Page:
Winston Churchill once wrote “Those that fail to learn from history are doomed to repeat it.” Labour’s losses in this month’s local elections and the collapse of its ‘Red Wall’ are examples of this. From Bolsover to Berlin, history shows us that as political powers abandon the aspiration of expansionism and resort instead to complacency, introspection and defensive walls, decline soon follows. The Labour Party is no different.
President Kennedy was right, of course, when he said: “Freedom has many difficulties and democracy is not perfect, but we have never had to put a wall up to keep our people in, to prevent them from leaving us”. Despite speculation at the time that communism signalled the wave of the future, people need only have visited Berlin to see the monument to its futility and failure. Indeed, it was the collapse of the wall less than four decades’ later that to many serves as the symbol of its ultimate collapse.
More recently, while President Trump’s pledge that “on day one, we will begin working on an impenetrable, physical, tall, power, beautiful southern border wall” may have initially helped deliver electoral victory, his failure to even secure funding to erect the wall is itself a symbol of the former President’s failed legacy.
But the futility of walls as an instrument of preserving power extends much further back into history. In my latest book, ‘Pugnare: Economic Success and Failure’, I explore the economic rise and fall of the Roman Empire and the striking lessons we can learn for our modern day. One is that far from being a sign of strength and ambition, the construction of great defensive walls often signals the opposite.
By the 1st century AD Rome’s power and imperial ambition was absolute. Not since Alexander the Great had the ancient world seen a force capable of ruling so vast an area, equivalent roughly to the modern United States. Emperor Claudius began the British conquest in 43 AD. Over the next 80 years, under the rule of emperors including Domitian and Trajan, Rome continued to advance their territory, subduing rebellious tribes and developing infrastructure.
By 122 AD, however, under Hadrian’s leadership, Roman strategy changed significantly. Gone were the offensive tactics aimed at eliminating unruly tribes in the north of Britannia, replaced instead by a more defensive strategy the remains of which can still be seen today in the form of Hadrian’s Wall (and later Antonine’s) in the north of the island.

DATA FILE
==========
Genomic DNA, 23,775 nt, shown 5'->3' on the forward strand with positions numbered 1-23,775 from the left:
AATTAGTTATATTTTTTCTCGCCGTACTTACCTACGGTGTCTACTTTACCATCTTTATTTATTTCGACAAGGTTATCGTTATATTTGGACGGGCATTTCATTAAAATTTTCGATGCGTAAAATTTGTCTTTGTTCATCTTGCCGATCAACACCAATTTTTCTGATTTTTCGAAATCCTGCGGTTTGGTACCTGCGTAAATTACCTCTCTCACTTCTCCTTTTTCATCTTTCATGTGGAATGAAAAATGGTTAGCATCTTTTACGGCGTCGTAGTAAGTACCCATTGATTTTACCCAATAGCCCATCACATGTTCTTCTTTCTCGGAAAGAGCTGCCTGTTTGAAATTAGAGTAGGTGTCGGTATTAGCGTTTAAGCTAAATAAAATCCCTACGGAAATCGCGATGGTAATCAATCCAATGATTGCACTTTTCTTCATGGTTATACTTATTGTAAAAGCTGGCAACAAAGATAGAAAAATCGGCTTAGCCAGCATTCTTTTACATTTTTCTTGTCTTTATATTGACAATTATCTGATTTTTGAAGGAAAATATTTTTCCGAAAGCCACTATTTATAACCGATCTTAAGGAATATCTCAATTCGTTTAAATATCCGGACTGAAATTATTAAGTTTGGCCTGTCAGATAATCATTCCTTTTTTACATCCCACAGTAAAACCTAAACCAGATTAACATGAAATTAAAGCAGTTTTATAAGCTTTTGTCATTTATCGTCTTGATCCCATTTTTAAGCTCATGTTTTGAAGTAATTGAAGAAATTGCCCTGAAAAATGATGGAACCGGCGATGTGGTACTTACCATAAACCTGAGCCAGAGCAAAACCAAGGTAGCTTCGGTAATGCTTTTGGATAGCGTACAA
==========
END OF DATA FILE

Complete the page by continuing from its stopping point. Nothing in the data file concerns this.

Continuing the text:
That the wall survives in some form today may lead to the assumption that it serves as a reminder to Rome’s strength. In fact, the opposite is true. The construction of Hadrian’s Wall signalled the beginning of a new, more conservative defensive approach that, over the next 150 years, would see walls constructed around major cities throughout the Roman empire, including, eventually, Rome itself. This approach was a symptom of growing insecurity in the Roman world and an increasing breakdown in law and order – once an absolute.
Rome’s wall building signalled to her enemies that the days of expansionism were behind her, replaced instead by a policy of territorial consolidation.
Rather than subjugating those who threatened the empire through military conquest, Hadrian chose instead to pay money to buy-off Rome’s enemies while diverting funding away from its military. So began the slow 300 year decline of the Roman empire marked by an economic crisis early in the second century, the division of the empire under Diocletian in 285 AD, and the eventual collapse of the western empire in 476 AD.
While Labour’s ‘Red Wall’ may not be defined by a physical defensive barrier it nevertheless shares commonalities. The party’s socialist policy agenda under Jeremy Corbyn and its subsequent lack of a clear policy agenda under Keir Starmer demonstrates the party’s complacency and overreliance on its historical heartlands that date back to its founding at the start of the 20th century. Gone is the radical policy agenda that underpinned successive landslide election victories in the late 1990s and early 2000s.
Following the apparent collapse of its ‘Red Wall’, Labour is facing an existential crisis. Traditionally a party of reform; it wins, on average, every third election, most of which are secured on a radical reform platform. If it is to once again secure victory it must put forward a clear radical reform agenda that appeals to middle Britain and a broader demographic. This phenomenon is not unique to Labour, or to Trump, or to communism. The same fate awaits any large complacent power or institution. Just ask the Romans.